So why are we choosing to out, judge, belittle and treat so harshly our fellow brothers and sisters, albeit LGBT, as the worst of all sinners? As if their love somehow undermines my love and infringes on my marriage. Who says and thinks these thoughts? Who are we to identify, rebuke, and exploit THEIR sin? Where do we have the right? I truly am confused and not understanding.
Why do only hetero couples have the opportunity to be married, divorced, miserable in both? What is the difference? Are we banking marriage solely on Biblical law? If so then we would be stoning our children to death for lying (Deuteronomy), slaughtering animals on a weekly, if not daily basis, to seek good favor with the Lord (Leviticus), and those who have been divorced (men and women alike) would be unable to remarry because divorce is a sin and women would be deemed “unclean” to remarry and each an adulterer (Proverbs, Ezekiel, Malachi, Matthew, Romans, I & II Corinthians, Hebrews). I digress.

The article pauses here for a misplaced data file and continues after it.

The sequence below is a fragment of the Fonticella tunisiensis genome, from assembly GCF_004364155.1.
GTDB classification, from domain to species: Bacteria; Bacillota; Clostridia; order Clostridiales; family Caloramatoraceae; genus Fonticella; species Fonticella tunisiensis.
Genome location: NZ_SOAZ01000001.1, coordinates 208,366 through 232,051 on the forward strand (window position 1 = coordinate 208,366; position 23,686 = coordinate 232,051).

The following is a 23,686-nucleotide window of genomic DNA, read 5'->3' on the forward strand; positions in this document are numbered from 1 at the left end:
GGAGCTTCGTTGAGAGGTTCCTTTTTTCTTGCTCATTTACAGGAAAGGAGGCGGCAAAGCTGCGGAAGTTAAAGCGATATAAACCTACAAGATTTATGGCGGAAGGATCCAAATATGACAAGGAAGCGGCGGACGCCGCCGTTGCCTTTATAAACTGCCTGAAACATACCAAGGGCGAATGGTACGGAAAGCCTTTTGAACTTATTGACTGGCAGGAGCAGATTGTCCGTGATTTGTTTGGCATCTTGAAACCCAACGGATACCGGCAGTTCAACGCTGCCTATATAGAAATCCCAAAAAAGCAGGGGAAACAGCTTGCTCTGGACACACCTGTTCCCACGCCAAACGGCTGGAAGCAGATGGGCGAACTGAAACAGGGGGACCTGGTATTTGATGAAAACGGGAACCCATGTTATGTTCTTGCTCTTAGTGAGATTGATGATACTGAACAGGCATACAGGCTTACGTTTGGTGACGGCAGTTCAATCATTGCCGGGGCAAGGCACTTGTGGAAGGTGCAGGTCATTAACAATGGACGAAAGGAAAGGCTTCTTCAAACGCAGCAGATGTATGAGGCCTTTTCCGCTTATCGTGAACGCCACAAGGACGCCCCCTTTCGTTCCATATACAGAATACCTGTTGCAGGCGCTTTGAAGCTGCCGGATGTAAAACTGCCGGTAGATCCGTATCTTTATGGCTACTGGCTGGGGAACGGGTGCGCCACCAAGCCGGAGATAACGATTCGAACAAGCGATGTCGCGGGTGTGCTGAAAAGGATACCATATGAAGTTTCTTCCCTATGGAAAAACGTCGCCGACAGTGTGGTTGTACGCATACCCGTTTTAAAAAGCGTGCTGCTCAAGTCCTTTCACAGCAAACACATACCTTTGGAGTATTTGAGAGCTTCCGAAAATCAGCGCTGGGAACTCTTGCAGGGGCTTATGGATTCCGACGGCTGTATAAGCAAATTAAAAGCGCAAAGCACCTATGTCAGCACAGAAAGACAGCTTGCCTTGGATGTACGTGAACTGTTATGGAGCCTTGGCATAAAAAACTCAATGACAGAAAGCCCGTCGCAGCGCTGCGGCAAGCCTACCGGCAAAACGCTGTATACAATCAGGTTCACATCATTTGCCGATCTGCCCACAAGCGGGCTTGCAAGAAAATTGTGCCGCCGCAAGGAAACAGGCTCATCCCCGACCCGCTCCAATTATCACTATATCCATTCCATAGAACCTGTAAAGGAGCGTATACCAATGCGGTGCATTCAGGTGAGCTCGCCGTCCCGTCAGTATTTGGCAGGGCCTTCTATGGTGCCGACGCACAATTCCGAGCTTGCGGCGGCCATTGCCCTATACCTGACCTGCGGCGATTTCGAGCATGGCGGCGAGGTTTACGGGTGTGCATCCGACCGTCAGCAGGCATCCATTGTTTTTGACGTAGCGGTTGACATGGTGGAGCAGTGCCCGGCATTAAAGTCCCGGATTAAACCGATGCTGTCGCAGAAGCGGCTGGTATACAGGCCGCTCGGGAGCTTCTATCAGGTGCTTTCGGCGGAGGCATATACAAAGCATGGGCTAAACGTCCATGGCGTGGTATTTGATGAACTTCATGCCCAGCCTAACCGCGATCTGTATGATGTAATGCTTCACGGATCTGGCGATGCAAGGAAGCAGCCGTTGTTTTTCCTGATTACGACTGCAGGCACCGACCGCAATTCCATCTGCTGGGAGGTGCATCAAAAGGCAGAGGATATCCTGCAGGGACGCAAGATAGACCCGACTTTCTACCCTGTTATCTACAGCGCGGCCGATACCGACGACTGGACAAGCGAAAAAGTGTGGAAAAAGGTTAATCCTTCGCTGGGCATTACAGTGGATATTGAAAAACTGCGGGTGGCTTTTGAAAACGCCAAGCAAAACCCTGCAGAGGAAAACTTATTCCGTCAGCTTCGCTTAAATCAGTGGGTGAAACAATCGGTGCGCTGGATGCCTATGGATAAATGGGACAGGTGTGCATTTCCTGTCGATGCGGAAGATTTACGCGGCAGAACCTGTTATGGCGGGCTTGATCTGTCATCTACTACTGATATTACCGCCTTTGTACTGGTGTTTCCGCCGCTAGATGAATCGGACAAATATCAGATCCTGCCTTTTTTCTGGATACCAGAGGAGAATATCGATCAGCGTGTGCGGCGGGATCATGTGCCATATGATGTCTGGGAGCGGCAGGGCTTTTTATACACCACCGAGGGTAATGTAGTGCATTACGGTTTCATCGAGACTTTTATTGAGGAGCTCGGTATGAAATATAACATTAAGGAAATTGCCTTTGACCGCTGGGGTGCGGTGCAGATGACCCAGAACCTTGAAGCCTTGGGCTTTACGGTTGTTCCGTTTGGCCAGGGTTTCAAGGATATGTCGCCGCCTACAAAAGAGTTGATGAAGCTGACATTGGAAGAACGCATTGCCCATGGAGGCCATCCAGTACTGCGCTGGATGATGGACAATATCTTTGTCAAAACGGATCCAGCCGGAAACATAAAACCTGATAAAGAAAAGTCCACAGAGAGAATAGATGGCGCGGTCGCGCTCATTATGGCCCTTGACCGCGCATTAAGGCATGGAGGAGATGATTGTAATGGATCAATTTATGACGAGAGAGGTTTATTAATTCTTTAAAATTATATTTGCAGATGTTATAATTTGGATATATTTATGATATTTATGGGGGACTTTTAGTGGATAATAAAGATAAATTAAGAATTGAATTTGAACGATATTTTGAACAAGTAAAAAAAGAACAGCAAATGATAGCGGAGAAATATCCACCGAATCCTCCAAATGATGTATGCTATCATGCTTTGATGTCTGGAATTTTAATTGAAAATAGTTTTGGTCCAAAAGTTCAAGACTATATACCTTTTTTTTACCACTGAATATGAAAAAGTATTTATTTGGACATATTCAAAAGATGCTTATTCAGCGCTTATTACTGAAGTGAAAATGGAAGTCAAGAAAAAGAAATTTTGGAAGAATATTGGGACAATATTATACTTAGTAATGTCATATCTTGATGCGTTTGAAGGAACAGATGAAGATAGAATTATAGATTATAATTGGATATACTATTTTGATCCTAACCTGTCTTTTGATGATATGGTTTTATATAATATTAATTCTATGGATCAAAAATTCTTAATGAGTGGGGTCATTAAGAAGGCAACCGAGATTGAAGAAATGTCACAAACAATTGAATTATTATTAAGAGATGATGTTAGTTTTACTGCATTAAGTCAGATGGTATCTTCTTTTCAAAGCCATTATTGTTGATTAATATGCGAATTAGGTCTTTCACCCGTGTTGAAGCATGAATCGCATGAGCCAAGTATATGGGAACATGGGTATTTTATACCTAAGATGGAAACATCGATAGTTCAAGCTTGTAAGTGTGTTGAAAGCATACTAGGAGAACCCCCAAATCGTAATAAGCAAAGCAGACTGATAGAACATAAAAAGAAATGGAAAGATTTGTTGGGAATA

I see marriage today, in our uber modern, industrialized society as more of a legally binding contract (covenant), much like the Biblical law for you religious aficionados. Marriage was enforced as a contract to claim your women, like property. Marriage was like a title or deed to identify what was yours, think of a cattle brand from a rancher.
Today marriage is a societal template and norm to have a mate, to join in a legally binding contract in which we share our love, finances, property and life together. I can say that marriage is a legal (civil) contract, not as a “holy bonds of matrimony” as my marriage certificate indicates. I do not feel I entered into a holy bond of matrimony as I never married in a church.